Top European leaders sounded confident that Greece's bailout deal can be agreed at a eurozone finance ministers' meeting on Monday.
German Chancellor Angela Merkel, Greek Prime Minister Lucas Papademos and Italian Premier Mario Monti held a conference call and are "optimistic" the rescue package can be cleared.
French Prime Minister Francois Fillon warned that Europe needed to step in to support Greece and not allow a default.
Market reaction: Stocks rose in Europe, with Germany's DAX closing 1.4 percent higher, while the euro gained 0.2 percent to $1.3155.
What's next: European finance ministers will discuss the Greek bailout and a bond swap agreement with Greece's private creditors at a meeting Monday.
Q: Why is this budget-cutting so important?
A: Without it, the country would not be eligible for a euro130 billion ($170 billion) bailout from other countries in Europe and the International Monetary Fund. Greece needs the money ahead of a euro14.5 billion ($19.2 billion) bond deadline on March 20 and to strike a vital debt-relief deal with bond investors.
Q: And if Greece were to miss this March 20 bond payment, then what?
A: A disorderly Greek default would potentially spread the crisis to other eurozone countries, by making investors even more leery of lending to them. And analysts fear it could set off a chain reaction similar to the financial meltdown that occurred in the fall of 2008 and triggered the Great Recession.
Q: Didn't Greece already get a massive bailout? Why wasn't that enough?
A. Greece has been surviving since May 2010 on a euro110 billion ($146 billion) bailout. But the terms of that bailout were harsh, requiring higher taxes and deep cuts in public spending. Those actions pushed Greece deeper into recession, and the country's failure to control spending caused its debt burden to rise.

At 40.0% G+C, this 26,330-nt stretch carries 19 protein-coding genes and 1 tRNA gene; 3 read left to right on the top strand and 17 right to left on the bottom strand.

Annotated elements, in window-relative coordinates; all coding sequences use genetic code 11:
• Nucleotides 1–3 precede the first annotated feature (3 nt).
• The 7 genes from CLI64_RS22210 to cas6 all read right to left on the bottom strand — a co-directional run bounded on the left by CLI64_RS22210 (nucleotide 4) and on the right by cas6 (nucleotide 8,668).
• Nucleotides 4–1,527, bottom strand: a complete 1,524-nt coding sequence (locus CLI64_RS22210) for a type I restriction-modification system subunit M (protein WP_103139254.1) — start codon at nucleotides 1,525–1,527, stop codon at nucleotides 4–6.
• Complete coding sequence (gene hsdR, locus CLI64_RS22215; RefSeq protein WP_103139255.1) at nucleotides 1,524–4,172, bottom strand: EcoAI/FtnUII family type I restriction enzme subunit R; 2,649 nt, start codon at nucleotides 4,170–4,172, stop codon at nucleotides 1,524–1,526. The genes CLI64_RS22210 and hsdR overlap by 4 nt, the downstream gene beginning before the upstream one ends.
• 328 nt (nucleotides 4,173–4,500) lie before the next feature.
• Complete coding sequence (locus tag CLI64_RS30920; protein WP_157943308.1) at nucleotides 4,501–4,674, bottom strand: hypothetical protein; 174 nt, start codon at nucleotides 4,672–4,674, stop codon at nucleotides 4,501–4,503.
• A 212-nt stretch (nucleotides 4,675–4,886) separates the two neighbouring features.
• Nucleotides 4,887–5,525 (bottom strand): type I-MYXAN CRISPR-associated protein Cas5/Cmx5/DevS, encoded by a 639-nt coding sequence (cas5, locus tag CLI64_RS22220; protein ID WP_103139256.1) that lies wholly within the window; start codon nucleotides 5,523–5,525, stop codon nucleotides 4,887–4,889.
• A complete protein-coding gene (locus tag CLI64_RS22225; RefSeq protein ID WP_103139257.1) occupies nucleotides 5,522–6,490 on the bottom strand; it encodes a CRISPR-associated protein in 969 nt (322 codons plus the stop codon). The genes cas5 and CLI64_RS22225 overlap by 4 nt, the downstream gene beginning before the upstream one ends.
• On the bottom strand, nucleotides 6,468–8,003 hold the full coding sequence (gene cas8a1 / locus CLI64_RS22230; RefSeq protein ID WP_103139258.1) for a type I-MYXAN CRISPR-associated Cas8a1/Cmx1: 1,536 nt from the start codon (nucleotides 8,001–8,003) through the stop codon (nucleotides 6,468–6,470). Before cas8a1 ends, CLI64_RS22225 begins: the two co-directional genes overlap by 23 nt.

Q: How badly is Greece doing?
A: Its economy shrank at an annual rate of 5 percent in the third quarter of 2011, the most recent quarter for which data are available. Earlier in the year, it was shrinking at an 8.3 percent rate-- about as fast as the U.S. economy was shrinking during the worst of the Great Recession. Thousands of shops and small businesses, vital to the Greek economy, have gone bankrupt. Unemployment stands at 20.9 per cent.
Q: What are the terms of the debt-relief deal Greece is negotiating?
A: Banks, hedge funds, pension funds and other private investors who own euro206 billion ($273 billion) in Greek government bonds would exchange them for a payment of euro30 billion ($40 billion), plus euro70 billion ($93 billion) in new bonds. The payment will come from the euro130 billion ($172 billion) package from Europe and the IMF. The new bonds would have a lower average interest rate and a longer term of maturity.
Q. How will the rest of the euro130 billion ($172 billion) bailout be used?
A. Greece will invest roughly euro40 billion ($53 billion) in the country's banks, who would be at risk of collapse from the losses they take on Greek government bonds as part of the debt-relief deal. The remaining euro60 billion ($79.5 billion) will be used for financing the country's deficit.